Facebook Fan PageGoogle Plus
Wee Planet PathEnvelope BookWee Planet Winter Hotel
Galleries  |  Tutorials & Articles  |  Blog  |  Artist Statement  |  Links  |  Newsletter  |  Shop  |  Contact   

BookSmithStudio.com | Nikki Smith Book & Visual Artist

Handmade books and various art explorations

Archive for the ‘Photo and Collage Art’ Category

Open call for Panoramas!

October 13th, 2011 by Nikki Smith

Do you travel to interesting places, camera in hand? Do you have some wonderful panoramas you think would make an awesome wee planet? I’m interested!

Here’s what I’m looking for:

  • 360 degree panoramas (i.e. all the way around) are ideal.  Sometimes a shorter panorama will work, too, depending on the setting and edges.
  • Your panorama should include sky above any buildings, trees or mountains. Don’t cut-off the tops!
    (Tip: you can take a second layer of photos or snap an extra picture to capture the top of a tall element if needed.)
  • High resolution, large size photos are preferred.
  • Creative Commons Attribution license (or similar) for the panorama is required. (What’s this? – Example)

By submitting your panorama, you are confirming that it is your own work (or that you have permission) and are sharing it with a Creative Commons Attribution license(This means that I can use your photo to make a wee planet!)

If I use your panorama photo I will mail you a free 8″ x 8″ glossy print of our wee world!

And, if I ever venture into selling prints of my Wee Planet creations (which I may someday) you can always purchase additional prints of the planet (think gifts for family and friends!) with a significant discount.

Ready to get started? Please send your panorama to:

P.S. A BIG thank-you for sharing your panoramas! With two small kiddos, I don’t get to travel as much as I would like. You are helping my art greatly with your generosity, and I really appreciate you!

Artwork published! Cloth Paper Scissors Sept/Oct 2011 magazine

August 31st, 2011 by Nikki Smith

My “Wee Planet” photography and digital artwork of historic downtown Bryan, Texas has been published in the September / October 2011 issue of Cloth Paper Scissors magazine!  I just received my copy in the mail this weekend.

The great thing about my Wee Planet series is that any direction can be “up” as the planet is rotated — it’s just a matter of your perspective and what catches your eye or your imagination.  It still surprised me a bit to see that someone’s “up” was my “sideways” when I saw it in print!  😉

I fell in love with wee planets as an art form last year and haven’t looked back since.  You can escape reality and imagine yourself exploring a little planet of your very own!  For this wee planet, I took advantage of waking up *way too early* with a toddler to go to historic downtown at the crack of dawn when the streets were quiet.  I love the old facades of these buildings!

If you would like to learn more about my creative process for Wee Planets, please stay tuned.  I have a “the making of” blog post planned!  UPDATE:  My Wee Planet tutorial is now available!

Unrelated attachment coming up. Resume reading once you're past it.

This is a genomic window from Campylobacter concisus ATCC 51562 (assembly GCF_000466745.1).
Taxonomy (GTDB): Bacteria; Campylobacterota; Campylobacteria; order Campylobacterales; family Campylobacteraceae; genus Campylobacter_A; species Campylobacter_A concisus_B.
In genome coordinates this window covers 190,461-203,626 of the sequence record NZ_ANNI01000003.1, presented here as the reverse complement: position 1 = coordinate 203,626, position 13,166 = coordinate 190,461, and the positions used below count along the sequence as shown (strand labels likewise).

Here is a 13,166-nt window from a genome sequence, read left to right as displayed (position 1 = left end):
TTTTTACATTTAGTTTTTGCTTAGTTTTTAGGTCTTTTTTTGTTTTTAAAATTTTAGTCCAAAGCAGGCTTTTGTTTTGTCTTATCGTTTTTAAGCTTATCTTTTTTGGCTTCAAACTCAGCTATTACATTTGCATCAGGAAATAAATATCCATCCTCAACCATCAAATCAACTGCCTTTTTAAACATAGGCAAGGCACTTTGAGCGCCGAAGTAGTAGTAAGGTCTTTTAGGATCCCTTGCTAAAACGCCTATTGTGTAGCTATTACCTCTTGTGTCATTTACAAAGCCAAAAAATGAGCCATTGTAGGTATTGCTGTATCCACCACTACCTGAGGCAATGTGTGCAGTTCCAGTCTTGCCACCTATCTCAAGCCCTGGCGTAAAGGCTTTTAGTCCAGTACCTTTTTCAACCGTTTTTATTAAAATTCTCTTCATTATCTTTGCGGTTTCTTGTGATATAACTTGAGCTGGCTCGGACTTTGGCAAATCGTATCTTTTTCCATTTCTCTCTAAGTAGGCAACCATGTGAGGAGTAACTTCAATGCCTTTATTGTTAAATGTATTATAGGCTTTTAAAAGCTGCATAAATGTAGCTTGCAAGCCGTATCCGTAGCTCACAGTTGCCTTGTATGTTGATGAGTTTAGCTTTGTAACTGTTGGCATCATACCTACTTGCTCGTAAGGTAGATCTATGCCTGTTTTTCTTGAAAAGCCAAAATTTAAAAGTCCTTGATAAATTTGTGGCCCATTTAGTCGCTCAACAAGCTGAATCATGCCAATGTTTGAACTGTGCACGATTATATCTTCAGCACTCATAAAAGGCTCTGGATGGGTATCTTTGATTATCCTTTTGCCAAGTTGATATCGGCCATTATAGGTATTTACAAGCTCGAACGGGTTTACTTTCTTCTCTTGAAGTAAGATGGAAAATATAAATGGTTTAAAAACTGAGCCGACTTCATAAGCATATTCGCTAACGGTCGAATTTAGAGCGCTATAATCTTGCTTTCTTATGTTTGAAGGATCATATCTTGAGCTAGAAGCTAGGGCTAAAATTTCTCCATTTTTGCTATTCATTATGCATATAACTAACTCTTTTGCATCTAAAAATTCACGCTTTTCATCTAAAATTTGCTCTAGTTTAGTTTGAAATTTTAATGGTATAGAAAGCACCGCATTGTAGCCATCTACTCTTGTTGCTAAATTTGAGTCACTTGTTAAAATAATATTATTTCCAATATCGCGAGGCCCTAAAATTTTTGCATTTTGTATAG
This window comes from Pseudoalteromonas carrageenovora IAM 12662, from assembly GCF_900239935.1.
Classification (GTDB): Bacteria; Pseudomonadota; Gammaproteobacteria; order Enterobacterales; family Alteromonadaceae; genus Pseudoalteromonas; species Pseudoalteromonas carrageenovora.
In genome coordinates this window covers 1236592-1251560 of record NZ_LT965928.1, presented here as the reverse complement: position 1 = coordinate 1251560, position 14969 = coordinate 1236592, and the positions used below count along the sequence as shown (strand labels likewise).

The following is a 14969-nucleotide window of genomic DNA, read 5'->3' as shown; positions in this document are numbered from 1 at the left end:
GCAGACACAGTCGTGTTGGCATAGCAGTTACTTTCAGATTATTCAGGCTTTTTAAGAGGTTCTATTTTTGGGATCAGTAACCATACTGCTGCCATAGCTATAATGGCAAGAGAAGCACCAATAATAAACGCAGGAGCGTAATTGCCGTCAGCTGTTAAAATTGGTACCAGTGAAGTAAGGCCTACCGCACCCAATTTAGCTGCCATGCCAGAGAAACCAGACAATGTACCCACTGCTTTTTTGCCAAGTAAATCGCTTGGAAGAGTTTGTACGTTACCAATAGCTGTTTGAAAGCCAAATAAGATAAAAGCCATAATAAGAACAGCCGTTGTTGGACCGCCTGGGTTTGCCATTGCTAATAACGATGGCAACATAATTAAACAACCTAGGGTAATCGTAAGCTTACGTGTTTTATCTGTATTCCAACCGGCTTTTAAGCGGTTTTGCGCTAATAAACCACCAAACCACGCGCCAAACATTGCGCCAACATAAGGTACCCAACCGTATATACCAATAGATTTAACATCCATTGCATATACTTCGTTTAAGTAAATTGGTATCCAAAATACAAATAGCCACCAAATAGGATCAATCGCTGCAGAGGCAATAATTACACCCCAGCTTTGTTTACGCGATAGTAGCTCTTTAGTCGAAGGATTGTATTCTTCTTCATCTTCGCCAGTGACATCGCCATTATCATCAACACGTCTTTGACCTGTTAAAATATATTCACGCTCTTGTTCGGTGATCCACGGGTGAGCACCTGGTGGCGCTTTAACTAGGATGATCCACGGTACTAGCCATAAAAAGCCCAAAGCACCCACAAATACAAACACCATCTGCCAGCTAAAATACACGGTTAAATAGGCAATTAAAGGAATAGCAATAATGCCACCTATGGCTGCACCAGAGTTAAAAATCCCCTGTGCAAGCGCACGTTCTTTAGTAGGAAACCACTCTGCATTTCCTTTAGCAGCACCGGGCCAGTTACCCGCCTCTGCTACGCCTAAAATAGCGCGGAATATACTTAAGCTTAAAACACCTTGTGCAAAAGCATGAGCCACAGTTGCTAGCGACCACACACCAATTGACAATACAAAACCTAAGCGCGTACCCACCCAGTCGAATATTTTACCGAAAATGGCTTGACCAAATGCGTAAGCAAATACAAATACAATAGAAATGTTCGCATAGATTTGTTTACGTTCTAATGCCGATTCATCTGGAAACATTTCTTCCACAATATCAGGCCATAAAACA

Wee Planet Historic Downtown Bryan – Cloth Paper Scissors Finalist!

February 11th, 2011 by Nikki Smith

UPDATE: I just found out that my wee planet will be published in the Sept/Oct issue of Cloth Paper Scissors!  Yippee!  Happy Dance!

I was thrilled to hear that my latest “Wee Planet” creation was named a finalist in the 2012 Cloth Paper Scissors calendar contest, “On the Street Where You Live”!

Wee Planet Historic Downtown Bryan by Nikki Smith

Wee Planet Historic Bryan: Detail

Although I’m a bit bummed that I didn’t win (I’ll be honest), this has inspired me to create more artwork for competitions and challenges throughout this year. Congrats to the winners!

Since I always love seeing the “before, during and after” of how artists create their lovelies, I’ll add a “The Making Of…” post soon, so stay tuned!

Only as high as I reach can I GROW…

January 9th, 2010 by Nikki Smith

I lost a (silly) bet with my husband and he challenged me to create a piece of artwork with a poem as his reward.  What a thoughtful way to reward me, too!  Below is the poem (by Karen Ravn) and the four collages I created, one for each sentiment in the poem:

Only as high as I reach can I GROW

Only as high

as I reach

Can I GROW

Only as far

as I seek

Can I GO

Only as far as I seek can I GO
Only as deep as I look can I SEE

Only as deep

as I look

Can I SEE

Only as much

as I dream

Can I BE

Only as much as I dream can I BE
Gold leaf tree detail

I chose this poem to inspire my husband.  We both continually strive to improve ourselves and to stretch our horizons.  We challenge each other to grow and to think and to do and to learn.  This poem and the artwork I’ve created around it reflect that creative spirit of curiosity, growth and boundless potential that I see every day in the two loves of my life.

The tree is a common element among all four collages to tie them together visually.  The first panel (GROW) has a silver-leafed matboard tree on top of an altered photo of the sky with a seagull.  The second panel (GO) uses copper leaf and an old map with the legend/poem raised as well.  The third panel (SEE) has the tree cut-out and is mounted above a mirror (for self-reflection).  The photo is a macro shot that I took of dew drops on a spiderweb in the grass.  The final panel (BE) is a mixed gold leaf tree on a beautiful photo of the heavens.  All four collages measure 6 x 8″ each.